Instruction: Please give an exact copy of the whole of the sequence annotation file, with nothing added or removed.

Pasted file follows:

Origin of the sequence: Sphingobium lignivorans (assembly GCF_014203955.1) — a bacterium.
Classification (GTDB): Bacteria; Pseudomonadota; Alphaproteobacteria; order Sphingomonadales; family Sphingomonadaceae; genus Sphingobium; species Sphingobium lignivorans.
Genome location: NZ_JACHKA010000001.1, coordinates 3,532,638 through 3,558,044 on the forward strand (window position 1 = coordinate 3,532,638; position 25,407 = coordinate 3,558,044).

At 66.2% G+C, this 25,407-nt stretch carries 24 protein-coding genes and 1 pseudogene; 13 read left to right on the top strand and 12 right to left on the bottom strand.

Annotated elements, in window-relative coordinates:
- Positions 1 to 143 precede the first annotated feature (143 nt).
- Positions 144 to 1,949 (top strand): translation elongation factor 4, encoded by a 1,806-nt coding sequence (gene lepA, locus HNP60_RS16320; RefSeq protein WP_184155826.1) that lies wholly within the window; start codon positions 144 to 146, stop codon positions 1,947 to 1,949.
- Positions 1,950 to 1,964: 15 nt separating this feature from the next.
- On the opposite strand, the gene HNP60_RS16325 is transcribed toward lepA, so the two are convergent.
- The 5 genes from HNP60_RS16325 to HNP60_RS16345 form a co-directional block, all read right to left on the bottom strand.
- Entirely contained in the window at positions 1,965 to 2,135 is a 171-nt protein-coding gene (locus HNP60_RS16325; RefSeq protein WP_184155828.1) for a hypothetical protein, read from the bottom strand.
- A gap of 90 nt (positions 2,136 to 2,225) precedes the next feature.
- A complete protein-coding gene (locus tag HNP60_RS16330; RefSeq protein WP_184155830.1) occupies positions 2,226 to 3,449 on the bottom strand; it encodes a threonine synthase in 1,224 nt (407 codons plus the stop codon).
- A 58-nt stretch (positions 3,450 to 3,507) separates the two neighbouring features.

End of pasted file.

Origin of the sequence: Sphingobium lignivorans (assembly GCF_014203955.1) — a bacterium.
Classification (GTDB): Bacteria; Pseudomonadota; Alphaproteobacteria; order Sphingomonadales; family Sphingomonadaceae; genus Sphingobium; species Sphingobium lignivorans.
Genome location: NZ_JACHKA010000001.1, coordinates 3,532,638 through 3,558,044 on the forward strand (window position 1 = coordinate 3,532,638; position 25,407 = coordinate 3,558,044).

At 66.2% G+C, this 25,407-nt stretch carries 24 protein-coding genes and 1 pseudogene; 13 read left to right on the top strand and 12 right to left on the bottom strand.

Annotated elements, in window-relative coordinates:
- Positions 1 to 143 precede the first annotated feature (143 nt).
- Positions 144 to 1,949 (top strand): translation elongation factor 4, encoded by a 1,806-nt coding sequence (gene lepA, locus HNP60_RS16320; RefSeq protein WP_184155826.1) that lies wholly within the window; start codon positions 144 to 146, stop codon positions 1,947 to 1,949.
- Positions 1,950 to 1,964: 15 nt separating this feature from the next.
- On the opposite strand, the gene HNP60_RS16325 is transcribed toward lepA, so the two are convergent.
- The 5 genes from HNP60_RS16325 to HNP60_RS16345 form a co-directional block, all read right to left on the bottom strand.
- Entirely contained in the window at positions 1,965 to 2,135 is a 171-nt protein-coding gene (locus HNP60_RS16325; RefSeq protein WP_184155828.1) for a hypothetical protein, read from the bottom strand.
- A gap of 90 nt (positions 2,136 to 2,225) precedes the next feature.
- A complete protein-coding gene (locus tag HNP60_RS16330; RefSeq protein WP_184155830.1) occupies positions 2,226 to 3,449 on the bottom strand; it encodes a threonine synthase in 1,224 nt (407 codons plus the stop codon).
- A 58-nt stretch (positions 3,450 to 3,507) separates the two neighbouring features.